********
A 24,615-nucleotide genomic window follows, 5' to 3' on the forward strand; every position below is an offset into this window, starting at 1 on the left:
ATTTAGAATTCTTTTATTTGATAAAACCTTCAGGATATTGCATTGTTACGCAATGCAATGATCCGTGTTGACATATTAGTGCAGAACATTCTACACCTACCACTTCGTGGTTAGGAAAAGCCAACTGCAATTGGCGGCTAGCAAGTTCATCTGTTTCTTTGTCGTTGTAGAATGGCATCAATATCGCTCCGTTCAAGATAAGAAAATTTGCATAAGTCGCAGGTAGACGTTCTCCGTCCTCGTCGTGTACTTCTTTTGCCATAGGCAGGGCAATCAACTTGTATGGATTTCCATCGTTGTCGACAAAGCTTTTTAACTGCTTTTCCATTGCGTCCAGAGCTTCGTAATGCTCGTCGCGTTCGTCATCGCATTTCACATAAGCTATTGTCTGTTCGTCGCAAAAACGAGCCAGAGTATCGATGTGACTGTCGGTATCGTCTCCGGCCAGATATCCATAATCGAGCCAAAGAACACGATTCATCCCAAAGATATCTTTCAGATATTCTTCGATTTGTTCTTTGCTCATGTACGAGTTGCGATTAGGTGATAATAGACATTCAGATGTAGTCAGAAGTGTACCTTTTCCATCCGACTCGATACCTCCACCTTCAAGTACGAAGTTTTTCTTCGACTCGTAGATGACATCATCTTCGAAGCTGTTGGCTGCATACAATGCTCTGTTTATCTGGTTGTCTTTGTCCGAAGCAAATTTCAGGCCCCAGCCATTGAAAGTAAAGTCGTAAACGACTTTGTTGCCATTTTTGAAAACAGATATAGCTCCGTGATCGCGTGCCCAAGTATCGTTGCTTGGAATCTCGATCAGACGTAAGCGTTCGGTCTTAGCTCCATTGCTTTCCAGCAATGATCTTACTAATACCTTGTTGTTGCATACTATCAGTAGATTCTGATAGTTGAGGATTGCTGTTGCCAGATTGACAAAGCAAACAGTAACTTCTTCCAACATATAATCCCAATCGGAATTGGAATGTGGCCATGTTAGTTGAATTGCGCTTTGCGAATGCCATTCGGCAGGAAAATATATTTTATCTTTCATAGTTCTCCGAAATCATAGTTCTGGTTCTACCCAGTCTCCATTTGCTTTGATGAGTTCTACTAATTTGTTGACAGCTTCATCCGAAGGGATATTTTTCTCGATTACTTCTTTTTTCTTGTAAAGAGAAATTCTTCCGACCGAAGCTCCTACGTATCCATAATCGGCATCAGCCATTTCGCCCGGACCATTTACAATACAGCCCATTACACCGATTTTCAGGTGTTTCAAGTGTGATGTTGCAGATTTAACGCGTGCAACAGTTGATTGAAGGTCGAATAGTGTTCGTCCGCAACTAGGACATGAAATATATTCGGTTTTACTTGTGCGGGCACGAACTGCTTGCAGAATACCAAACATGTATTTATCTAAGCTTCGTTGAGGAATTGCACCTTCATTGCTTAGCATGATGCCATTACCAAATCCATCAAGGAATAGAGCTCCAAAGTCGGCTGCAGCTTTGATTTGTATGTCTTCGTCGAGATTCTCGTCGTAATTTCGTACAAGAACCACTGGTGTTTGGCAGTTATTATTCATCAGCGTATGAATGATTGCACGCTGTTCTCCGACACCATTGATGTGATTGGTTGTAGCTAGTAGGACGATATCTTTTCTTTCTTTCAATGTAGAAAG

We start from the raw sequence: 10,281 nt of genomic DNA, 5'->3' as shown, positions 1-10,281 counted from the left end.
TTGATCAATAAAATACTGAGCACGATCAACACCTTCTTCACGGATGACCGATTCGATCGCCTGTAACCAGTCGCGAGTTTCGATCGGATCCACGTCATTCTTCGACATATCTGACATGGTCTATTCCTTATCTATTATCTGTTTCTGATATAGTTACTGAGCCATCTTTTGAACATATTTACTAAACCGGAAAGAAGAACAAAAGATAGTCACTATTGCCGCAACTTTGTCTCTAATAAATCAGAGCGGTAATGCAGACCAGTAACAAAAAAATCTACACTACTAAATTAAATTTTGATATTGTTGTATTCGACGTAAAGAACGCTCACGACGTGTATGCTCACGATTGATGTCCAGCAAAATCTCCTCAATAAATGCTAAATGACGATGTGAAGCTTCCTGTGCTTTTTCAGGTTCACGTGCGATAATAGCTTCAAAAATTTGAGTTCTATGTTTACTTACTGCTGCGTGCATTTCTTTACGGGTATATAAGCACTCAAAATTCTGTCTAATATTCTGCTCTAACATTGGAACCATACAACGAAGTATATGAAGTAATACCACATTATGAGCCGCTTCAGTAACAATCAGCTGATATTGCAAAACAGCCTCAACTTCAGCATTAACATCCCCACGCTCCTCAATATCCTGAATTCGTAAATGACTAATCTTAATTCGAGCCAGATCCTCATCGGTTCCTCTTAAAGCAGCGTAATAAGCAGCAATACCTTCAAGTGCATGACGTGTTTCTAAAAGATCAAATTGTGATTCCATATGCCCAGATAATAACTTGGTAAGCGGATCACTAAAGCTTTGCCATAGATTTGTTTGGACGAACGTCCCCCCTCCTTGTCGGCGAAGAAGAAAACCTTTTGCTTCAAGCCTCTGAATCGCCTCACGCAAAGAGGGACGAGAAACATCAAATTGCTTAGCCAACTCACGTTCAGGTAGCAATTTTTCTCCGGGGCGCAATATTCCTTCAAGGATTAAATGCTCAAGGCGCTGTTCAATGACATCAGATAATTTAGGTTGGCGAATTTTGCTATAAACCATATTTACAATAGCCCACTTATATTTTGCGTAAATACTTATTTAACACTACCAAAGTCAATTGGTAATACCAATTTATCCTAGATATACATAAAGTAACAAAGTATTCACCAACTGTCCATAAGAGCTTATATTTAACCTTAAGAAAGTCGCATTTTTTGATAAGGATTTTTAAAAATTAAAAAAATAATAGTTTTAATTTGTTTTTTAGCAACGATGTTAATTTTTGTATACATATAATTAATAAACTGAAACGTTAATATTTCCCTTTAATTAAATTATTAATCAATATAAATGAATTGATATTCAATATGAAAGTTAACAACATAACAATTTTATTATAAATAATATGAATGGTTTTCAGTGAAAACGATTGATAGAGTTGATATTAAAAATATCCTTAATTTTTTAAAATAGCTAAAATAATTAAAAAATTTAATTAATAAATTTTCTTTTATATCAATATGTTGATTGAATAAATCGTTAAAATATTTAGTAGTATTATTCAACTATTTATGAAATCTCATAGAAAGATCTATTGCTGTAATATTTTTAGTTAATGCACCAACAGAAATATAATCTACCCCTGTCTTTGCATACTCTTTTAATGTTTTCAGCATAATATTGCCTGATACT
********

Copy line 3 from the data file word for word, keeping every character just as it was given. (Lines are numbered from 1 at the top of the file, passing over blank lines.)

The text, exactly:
We start from the raw sequence: 10,281 nt of genomic DNA, 5'->3' as shown, positions 1-10,281 counted from the left end.